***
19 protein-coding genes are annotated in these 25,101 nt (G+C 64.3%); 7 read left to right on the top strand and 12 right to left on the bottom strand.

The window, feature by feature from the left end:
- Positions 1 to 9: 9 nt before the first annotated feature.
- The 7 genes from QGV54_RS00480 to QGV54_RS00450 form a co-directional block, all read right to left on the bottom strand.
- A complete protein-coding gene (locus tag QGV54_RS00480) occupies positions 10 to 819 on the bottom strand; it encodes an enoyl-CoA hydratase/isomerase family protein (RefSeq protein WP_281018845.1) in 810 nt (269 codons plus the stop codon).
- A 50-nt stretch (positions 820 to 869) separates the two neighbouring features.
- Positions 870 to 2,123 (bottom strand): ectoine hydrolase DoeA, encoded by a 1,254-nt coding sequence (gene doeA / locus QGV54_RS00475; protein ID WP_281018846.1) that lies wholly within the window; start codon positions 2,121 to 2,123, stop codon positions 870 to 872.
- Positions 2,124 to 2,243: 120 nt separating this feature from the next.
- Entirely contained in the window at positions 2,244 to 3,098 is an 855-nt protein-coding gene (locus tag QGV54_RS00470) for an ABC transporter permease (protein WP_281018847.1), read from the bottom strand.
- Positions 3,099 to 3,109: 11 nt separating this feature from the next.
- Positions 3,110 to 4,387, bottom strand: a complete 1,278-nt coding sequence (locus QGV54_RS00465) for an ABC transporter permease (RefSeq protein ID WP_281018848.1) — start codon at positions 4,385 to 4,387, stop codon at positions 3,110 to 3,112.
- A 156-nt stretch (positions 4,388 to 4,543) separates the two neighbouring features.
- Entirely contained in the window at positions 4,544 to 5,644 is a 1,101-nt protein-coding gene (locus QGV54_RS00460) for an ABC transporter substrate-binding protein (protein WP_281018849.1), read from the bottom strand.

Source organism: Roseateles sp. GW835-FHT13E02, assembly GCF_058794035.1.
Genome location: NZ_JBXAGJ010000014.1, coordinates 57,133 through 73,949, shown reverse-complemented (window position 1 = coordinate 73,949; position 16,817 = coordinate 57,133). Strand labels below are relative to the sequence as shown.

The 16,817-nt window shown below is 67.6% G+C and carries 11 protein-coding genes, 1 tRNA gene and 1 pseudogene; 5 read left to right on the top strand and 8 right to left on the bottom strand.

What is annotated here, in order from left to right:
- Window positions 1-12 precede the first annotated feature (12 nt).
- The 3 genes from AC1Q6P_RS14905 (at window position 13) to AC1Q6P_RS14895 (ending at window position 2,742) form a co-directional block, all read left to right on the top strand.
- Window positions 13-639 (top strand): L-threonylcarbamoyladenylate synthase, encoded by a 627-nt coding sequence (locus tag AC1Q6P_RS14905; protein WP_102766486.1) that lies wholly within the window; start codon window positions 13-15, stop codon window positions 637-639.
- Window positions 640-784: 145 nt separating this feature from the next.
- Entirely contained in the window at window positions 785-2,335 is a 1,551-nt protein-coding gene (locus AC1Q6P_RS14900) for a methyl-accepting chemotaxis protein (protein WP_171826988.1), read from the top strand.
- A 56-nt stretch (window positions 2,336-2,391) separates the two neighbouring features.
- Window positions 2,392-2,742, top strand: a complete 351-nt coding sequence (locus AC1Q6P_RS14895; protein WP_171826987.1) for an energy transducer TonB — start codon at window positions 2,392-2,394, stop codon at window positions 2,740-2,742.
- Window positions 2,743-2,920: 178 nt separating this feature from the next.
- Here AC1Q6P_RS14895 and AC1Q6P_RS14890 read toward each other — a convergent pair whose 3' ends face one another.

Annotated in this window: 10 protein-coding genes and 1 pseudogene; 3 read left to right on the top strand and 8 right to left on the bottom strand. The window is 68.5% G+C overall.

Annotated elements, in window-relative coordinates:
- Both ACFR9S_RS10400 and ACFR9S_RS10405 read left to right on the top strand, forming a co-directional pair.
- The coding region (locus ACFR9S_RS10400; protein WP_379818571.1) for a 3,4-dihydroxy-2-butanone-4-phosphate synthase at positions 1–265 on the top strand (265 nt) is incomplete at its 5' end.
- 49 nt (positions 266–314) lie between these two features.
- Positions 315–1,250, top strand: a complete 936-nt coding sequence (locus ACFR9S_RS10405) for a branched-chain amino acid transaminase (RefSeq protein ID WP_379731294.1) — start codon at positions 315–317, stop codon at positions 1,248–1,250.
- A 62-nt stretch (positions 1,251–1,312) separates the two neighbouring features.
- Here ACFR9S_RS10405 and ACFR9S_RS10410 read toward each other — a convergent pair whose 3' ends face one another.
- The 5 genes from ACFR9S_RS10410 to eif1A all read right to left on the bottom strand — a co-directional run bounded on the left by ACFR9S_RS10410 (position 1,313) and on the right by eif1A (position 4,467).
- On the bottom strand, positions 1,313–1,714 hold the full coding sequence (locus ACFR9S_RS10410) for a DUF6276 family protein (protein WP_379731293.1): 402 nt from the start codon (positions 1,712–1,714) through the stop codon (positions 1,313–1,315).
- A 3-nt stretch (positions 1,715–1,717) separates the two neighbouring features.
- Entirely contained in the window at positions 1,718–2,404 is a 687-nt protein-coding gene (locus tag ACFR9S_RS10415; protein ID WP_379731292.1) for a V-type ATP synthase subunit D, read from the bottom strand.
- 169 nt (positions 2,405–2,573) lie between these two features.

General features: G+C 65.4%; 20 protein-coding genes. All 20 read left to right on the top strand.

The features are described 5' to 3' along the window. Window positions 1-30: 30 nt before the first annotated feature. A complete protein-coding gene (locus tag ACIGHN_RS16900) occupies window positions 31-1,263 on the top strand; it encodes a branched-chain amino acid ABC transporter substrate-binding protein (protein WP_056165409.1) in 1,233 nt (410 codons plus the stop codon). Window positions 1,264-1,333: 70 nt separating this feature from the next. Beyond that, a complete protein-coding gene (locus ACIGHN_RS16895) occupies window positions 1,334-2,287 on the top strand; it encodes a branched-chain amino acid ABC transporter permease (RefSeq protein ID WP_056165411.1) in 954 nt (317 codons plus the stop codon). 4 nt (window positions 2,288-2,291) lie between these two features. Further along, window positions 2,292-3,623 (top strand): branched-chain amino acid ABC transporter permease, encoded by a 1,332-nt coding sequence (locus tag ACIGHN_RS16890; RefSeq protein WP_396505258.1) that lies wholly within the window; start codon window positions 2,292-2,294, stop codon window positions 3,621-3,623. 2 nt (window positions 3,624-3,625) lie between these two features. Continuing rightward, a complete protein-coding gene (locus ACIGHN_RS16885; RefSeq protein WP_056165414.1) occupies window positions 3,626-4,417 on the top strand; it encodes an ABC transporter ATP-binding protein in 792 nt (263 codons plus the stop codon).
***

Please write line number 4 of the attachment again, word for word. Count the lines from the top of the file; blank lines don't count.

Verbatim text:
- The 7 genes from QGV54_RS00480 to QGV54_RS00450 form a co-directional block, all read right to left on the bottom strand.